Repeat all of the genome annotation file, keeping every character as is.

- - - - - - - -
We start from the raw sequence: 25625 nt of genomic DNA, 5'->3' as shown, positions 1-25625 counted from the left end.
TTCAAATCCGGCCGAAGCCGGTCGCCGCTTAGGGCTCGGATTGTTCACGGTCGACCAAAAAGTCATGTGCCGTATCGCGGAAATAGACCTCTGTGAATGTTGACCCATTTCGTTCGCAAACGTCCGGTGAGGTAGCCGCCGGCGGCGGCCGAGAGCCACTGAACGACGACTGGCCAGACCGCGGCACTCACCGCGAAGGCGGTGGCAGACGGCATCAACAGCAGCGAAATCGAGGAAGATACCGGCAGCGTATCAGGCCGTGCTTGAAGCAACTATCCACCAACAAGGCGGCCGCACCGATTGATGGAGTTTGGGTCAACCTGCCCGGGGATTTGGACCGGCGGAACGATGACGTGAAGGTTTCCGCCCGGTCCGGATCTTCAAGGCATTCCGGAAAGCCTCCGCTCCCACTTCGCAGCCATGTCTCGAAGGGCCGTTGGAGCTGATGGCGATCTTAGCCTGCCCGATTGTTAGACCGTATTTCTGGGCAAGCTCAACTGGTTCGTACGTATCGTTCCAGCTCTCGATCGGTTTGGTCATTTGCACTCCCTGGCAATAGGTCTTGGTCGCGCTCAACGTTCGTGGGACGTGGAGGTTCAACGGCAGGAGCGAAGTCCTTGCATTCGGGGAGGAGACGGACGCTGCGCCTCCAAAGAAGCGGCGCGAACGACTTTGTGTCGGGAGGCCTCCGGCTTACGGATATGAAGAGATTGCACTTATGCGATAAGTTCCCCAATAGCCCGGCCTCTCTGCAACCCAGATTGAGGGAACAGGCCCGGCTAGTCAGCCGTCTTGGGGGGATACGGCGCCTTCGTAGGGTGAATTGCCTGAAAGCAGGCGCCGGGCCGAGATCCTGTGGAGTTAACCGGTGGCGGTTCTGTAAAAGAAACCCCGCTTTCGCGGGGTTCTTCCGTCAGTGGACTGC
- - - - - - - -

We start from the raw sequence: 25625 nt of genomic DNA, 5'->3' as shown, positions 1-25625 counted from the left end.
TTCAAATCCGGCCGAAGCCGGTCGCCGCTTAGGGCTCGGATTGTTCACGGTCGACCAAAAAGTCATGTGCCGTATCGCGGAAATAGACCTCTGTGAATGTTGACCCATTTCGTTCGCAAACGTCCGGTGAGGTAGCCGCCGGCGGCGGCCGAGAGCCACTGAACGACGACTGGCCAGACCGCGGCACTCACCGCGAAGGCGGTGGCAGACGGCATCAACAGCAGCGAAATCGAGGAAGATACCGGCAGCGTATCAGGCCGTGCTTGAAGCAACTATCCACCAACAAGGCGGCCGCACCGATTGATGGAGTTTGGGTCAACCTGCCCGGGGATTTGGACCGGCGGAACGATGACGTGAAGGTTTCCGCCCGGTCCGGATCTTCAAGGCATTCCGGAAAGCCTCCGCTCCCACTTCGCAGCCATGTCTCGAAGGGCCGTTGGAGCTGATGGCGATCTTAGCCTGCCCGATTGTTAGACCGTATTTCTGGGCAAGCTCAACTGGTTCGTACGTATCGTTCCAGCTCTCGATCGGTTTGGTCATTTGCACTCCCTGGCAATAGGTCTTGGTCGCGCTCAACGTTCGTGGGACGTGGAGGTTCAACGGCAGGAGCGAAGTCCTTGCATTCGGGGAGGAGACGGACGCTGCGCCTCCAAAGAAGCGGCGCGAACGACTTTGTGTCGGGAGGCCTCCGGCTTACGGATATGAAGAGATTGCACTTATGCGATAAGTTCCCCAATAGCCCGGCCTCTCTGCAACCCAGATTGAGGGAACAGGCCCGGCTAGTCAGCCGTCTTGGGGGGATACGGCGCCTTCGTAGGGTGAATTGCCTGAAAGCAGGCGCCGGGCCGAGATCCTGTGGAGTTAACCGGTGGCGGTTCTGTAAAAGAAACCCCGCTTTCGCGGGGTTCTTCCGTCAGTGGACTGC